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The University Of Birmingham-AstronomyThe University Of Birmingham (Astrophysics)
Dept: Astrophysics and Space Research
Head of Department: Professor G.M. Simnett
Courses offered: PhD (3-4 years)
Studentships available: PPARC and University
Average intake: 5 (PhD)
The Astrophysics and Space Research group at the University of Birmingham undertakes world class research in several areas of astrophysics and has an active program in developing space hardware for a number of satellite observatories. The group consists of 10 academic staff and nearly 50 postdocs, technical staff and Ph.D students. The main fields of research are:
- Extragalactic Astrophysics – the extragalactic group aims to probe the structure and evolution of the Universe through studies of objects on scales from star clusters to superclusters of galaxies, using multiwavelength observations coupled with advanced data analysis techniques and hydrodynamical modelling. Hot gas (which dominates the baryonic content of many systems) is a special interest,m and the group makes substantial use of the two current major X-ray observations, Chandra and XMM-Newton, as well as optical, infrared and radio telescopes.
- Gravitational Physics and Astronomy – The Birmingham group is at the forefront of the development of gravitational waves as a new probe of the Universe. We are involved in the major ground-based gravitational wave detectors, GEO600 and LIGO, which will be delivering data over the next few years, and are constructing an in-house computational facility to address the challenging task of detection of signatures of cosmic signals in the large volumes of data. The group is also applying its space expertise in the design for the major ESA space-based gravitational wave detector LISA, and us developing an innovative high frequency G-wave detector in the lab.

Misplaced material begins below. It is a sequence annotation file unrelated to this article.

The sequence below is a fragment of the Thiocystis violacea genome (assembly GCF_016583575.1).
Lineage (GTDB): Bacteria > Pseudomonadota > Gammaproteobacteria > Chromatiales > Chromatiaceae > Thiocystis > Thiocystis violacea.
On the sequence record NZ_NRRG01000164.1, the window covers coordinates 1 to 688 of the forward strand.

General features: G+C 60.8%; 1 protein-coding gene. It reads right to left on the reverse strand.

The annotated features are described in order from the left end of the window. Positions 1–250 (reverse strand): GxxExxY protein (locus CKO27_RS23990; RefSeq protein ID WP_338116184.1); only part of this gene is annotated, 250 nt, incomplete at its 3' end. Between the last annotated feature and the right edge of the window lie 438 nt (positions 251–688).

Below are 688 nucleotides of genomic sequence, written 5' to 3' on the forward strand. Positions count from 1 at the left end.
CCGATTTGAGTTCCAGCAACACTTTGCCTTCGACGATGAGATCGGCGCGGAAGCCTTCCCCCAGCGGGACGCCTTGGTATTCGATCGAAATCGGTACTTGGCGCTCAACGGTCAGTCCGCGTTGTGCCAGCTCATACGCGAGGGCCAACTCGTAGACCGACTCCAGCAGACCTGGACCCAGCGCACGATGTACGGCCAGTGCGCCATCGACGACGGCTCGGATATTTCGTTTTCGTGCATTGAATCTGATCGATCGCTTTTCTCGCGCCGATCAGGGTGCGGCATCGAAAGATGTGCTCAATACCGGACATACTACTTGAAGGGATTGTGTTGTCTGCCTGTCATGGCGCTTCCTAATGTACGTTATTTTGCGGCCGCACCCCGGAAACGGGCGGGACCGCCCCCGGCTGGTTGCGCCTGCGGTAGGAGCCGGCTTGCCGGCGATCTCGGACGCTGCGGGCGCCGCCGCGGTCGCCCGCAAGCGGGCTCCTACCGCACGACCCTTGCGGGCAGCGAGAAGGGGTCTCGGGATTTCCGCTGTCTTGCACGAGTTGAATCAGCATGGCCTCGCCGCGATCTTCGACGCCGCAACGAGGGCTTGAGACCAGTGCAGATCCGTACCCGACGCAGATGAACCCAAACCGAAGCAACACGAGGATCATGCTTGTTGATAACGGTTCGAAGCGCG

- Solar and Heliospheric Physics – the scientific thrust of the group is to understand the physics of the inner Heliosphere from the low corona, to well beyond the orbit of the Earth. This is achieved using instruments on missions such as Ulysses (exploring the Heliosphere) and SOHO (the solar corona). The Solar Mass Ejection Imager is scheduled for launch in December 2002. This instrument will allow the study of "Space Weather" and predict the impact of solar ejecta on the Earth. Two new instruments are being built (under collaboration); the EUV Imaging Spectrometer (ICE) for the Japanese Solar-B spacecraft, and the Heliospheric Imager for the NASA Stereo mission.
- Galactic Astronomy – active groups are working in the areas of X-ray binary research (with special interest in dipping sources and other low mass X-ray binaries) and in the study of hot stars (especially observations and simulations of radiatively driven winds).
Dr. Ian StevensSchool of Physics and Astronomy
The University of Birmingham
University website:http://www.sr.bham.ac.ukCourse website:http://www.sr.bham.ac.uk/phd